Giro d'Italia 2022 standings: Results from the 105th edition after stage 15

The latest standings from the 105th edition of the Giro d'Italia

Carapaz
(Image credit: Photo by Michael Steele/Getty Images)

Richard Carapaz (Ineos Grenadiers) leads the Giro d'Italia 2022 general classification at the end of stage 15, having taken the maglia rosa following stage 14

Carapaz took the lead from Juan Pedro López (Trek-Segafredo), who had stood on the top step since stage four - but found himself detached from the contenders on the hills around Turin. 

The battle of stage 14 saw López lose both the pink jersey, and also the young rider jersey - which passed on to the shoulders of João Almeida (UAE).

Stage 15 resulted in minimal changes to the GC, with the top ten riders remaining static in order, save for Guillaume Martin (Confidis) leapfrogging Alejandro Valverde (Movistar) for tenth. 

In the king of the mountains competition, Koen Bouwman (Jumbo-Visma) took over from Diego Rosa (Eolo-Kometa), who now sits second. 

Arnaud Démare (Groupama-FDJ) continues to lead the points competition. As long as he finishes the race, he is all but confirmed as the winner of that competition with few sprint opportunities left.

The Frenchman is now trailed by Mark Cavendish (Quick-Step Alpha Vinyl), who leapfrogged Fernando Gaviria (UAE Team Emirates) in the standings, but he is 117 points behind.

Bora-Hansgrohe remain sit atop of the team competition, with Bahrain-Merida second - though having closed the gap significantly - and Intermarché - Wanty - Gobert Matériaux third. 

Giro d'Italia 2022 stage 15 results 

1. Giulio Ciccone (Ita) Trek-Segafredo, in 4-37-41
2. Santiago Buitrago (Col) Bahrain-Victorious, at 1-31
3. Antonio Pedrero (Esp) Movistar, at 2-19 
4. Hugh Carthy (GBr) EF Education-EasyPost, at 3-09
5. Martijn Tusveld (Ned) Team DSM, at 4-36
6. Luca Covili (Ita) Bardiani-CSF-Faizanè, at 5-08
7. Natnael Tesfatsion (Eri) Drone Hopper - Androni Giocattoli, at 5-27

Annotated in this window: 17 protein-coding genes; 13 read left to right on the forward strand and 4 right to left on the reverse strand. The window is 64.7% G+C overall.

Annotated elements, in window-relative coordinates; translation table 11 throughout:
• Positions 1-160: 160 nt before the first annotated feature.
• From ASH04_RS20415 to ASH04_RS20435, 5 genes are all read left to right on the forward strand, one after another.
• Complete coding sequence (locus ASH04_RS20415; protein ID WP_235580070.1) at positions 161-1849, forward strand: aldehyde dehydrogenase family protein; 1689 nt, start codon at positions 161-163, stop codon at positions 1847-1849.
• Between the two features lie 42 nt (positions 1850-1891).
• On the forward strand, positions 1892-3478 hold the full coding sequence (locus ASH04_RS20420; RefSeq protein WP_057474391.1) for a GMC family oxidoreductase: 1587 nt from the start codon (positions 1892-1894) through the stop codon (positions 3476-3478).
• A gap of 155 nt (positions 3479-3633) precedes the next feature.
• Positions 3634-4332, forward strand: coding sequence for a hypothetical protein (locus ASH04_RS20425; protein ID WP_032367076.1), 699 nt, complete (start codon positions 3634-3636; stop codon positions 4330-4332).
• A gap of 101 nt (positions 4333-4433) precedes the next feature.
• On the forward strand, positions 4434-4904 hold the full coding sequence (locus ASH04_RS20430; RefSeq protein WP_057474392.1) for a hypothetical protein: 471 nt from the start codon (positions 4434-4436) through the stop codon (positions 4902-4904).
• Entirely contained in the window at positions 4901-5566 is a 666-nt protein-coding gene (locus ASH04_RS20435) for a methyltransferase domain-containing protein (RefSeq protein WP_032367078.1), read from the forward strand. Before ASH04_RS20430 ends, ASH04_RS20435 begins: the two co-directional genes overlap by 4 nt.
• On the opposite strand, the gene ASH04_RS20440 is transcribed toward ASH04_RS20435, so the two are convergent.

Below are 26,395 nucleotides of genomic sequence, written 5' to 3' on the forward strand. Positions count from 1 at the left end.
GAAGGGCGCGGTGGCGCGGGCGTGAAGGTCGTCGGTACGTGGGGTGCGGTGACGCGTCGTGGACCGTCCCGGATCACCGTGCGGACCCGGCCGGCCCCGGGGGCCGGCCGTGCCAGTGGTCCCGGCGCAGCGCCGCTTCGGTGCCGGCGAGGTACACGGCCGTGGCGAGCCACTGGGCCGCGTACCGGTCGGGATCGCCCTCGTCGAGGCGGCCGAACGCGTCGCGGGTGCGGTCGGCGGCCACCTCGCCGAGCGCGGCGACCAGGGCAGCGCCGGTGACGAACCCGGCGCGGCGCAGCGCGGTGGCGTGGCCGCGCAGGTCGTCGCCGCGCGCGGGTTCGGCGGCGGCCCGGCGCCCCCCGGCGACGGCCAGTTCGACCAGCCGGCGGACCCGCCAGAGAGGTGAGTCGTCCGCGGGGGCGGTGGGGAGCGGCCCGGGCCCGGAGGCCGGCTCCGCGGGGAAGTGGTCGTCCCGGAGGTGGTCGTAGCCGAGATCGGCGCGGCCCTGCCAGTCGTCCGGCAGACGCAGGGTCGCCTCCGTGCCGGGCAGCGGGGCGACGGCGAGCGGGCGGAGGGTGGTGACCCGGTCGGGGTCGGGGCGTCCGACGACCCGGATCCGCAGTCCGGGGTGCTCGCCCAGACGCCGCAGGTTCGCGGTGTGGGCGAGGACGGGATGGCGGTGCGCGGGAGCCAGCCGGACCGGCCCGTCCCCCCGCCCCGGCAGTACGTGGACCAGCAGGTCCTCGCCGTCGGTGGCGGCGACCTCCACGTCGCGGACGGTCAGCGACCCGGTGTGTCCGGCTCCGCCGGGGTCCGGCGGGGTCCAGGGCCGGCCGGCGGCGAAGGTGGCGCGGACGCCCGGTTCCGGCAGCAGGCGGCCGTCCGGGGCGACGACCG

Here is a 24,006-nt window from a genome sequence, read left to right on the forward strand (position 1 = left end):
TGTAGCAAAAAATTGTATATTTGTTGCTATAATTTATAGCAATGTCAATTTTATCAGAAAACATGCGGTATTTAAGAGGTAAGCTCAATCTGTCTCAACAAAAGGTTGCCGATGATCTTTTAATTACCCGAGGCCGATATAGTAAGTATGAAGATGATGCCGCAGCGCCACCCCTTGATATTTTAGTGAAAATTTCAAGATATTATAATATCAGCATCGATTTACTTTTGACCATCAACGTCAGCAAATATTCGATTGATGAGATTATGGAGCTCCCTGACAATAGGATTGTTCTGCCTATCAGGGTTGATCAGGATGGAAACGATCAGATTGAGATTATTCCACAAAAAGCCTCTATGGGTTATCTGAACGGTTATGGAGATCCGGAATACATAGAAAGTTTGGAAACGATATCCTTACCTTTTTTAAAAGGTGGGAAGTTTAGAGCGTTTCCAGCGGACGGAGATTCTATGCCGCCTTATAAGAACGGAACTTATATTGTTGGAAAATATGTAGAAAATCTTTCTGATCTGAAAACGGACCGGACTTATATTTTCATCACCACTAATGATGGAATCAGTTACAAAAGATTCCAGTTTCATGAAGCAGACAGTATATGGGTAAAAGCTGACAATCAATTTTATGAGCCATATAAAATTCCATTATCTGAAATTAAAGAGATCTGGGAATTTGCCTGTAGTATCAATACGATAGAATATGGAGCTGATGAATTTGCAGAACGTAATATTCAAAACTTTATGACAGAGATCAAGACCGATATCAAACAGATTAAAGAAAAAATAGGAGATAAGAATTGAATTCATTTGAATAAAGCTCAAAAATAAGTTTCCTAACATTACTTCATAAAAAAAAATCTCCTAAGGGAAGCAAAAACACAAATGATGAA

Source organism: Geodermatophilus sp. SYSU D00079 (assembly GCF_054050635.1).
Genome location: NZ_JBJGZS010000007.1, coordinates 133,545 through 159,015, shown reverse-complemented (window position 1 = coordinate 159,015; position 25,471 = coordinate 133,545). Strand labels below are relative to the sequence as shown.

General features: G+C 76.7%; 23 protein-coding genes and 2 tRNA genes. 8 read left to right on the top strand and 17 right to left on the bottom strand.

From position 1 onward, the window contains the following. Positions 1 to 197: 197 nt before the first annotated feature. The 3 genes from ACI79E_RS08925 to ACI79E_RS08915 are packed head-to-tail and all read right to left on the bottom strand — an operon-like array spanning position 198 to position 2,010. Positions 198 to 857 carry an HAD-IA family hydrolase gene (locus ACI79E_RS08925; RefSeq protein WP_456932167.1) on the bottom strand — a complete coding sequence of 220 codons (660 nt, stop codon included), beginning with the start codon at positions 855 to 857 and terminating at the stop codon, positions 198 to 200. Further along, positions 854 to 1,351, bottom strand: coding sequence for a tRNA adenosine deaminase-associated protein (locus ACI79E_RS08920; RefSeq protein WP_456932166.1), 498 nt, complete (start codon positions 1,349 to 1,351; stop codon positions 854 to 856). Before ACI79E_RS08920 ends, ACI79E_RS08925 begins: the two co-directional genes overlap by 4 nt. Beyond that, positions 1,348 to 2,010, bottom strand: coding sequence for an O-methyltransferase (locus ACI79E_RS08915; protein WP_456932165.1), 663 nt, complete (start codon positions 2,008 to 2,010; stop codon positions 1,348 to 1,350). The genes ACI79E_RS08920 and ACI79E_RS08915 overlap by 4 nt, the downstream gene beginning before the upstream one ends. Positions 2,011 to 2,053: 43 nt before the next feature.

8. Bauke Mollema (Ned) Trek-Segafredo
9. Gijs Leemreize (Ned) Jumbo-Visma, both at same time
10. Guillaume Martin (Fra) Cofidis, at 6-06

Giro d'Italia general classification after stage 15

1. Richard Carapaz (Ecu) Ineos Grenadiers, in 63-06-57
2. Jai Hindley (Aus) BORA-hansgrohe, at 9 seconds
3. João Almeida (Por) UAE Team Emirates, at 32s
4. Mikel Landa (Esp) Bahrain-Victorious, at 1-01s
5. Domenico Pozzovivo (Ita) Intermarché-Wanty-Gobert Matériaux, at 1-03
6. Pello Bilbao (Esp) Bahrain-Victorious, at 1-54
7. Emanuel Buchmann (Ger) BORA-hansgrohe, at 2-00
8. Vincenzo Nibali (Ita) Astana Qazaqstan Team, at 3-00
9. Juan Pedro López (Esp) Trek-Segafredo, at 4-06
10. Guillaume Martin (Fra) Confidis, at 8-02

Giro d'Italia points classification after stage 15

1. Arnaud Démare (Fra) Groupama-FDJ, on 238 pts
2. Mark Cavendish (GBr) Quick-Step Alpha Vinyl, on 121pts
3. Fernando Gaviria (Col) UAE Team Emirates, on 117pts

Giro d'Italia mountains classification after stage 15

1. Koen Bouwman (Ned) Jumbo-Visma, on 109pts
2. Diego Rosa (Ita) Eolo-Kometa, on 92pts
3. Jai Hindley (Aus) Bora-Hansgrohe, on 62pts

Giro d'Italia young rider classification after stage 15

1. João Almeida (Por) UAE Team Emirates, in 63-07-27
2. Juan Pedro López (Esp) Trek-Segafredo, at 3-34
3. Thymen Arensman (Ned) Team DSM, at 11-17

Giro d'Italia team classification after stage 15

1. Bora-Hansgrohe, in 189-24-11
2. Bahrain-Victorious, at 1-02
3. Intermarché-Wanty-Gobert Matériaux, at 11-49

LEADER OF THE GENERAL CLASSIFICATION, PINK JERSEY EXPLAINED

The pink jersey, or maglia rosa, is worn by the rider who has made it around the route faster than anyone else. Whoever wins stage one will wear the jersey on stage two and lead the overall or general classification with a certain gap to the next rider.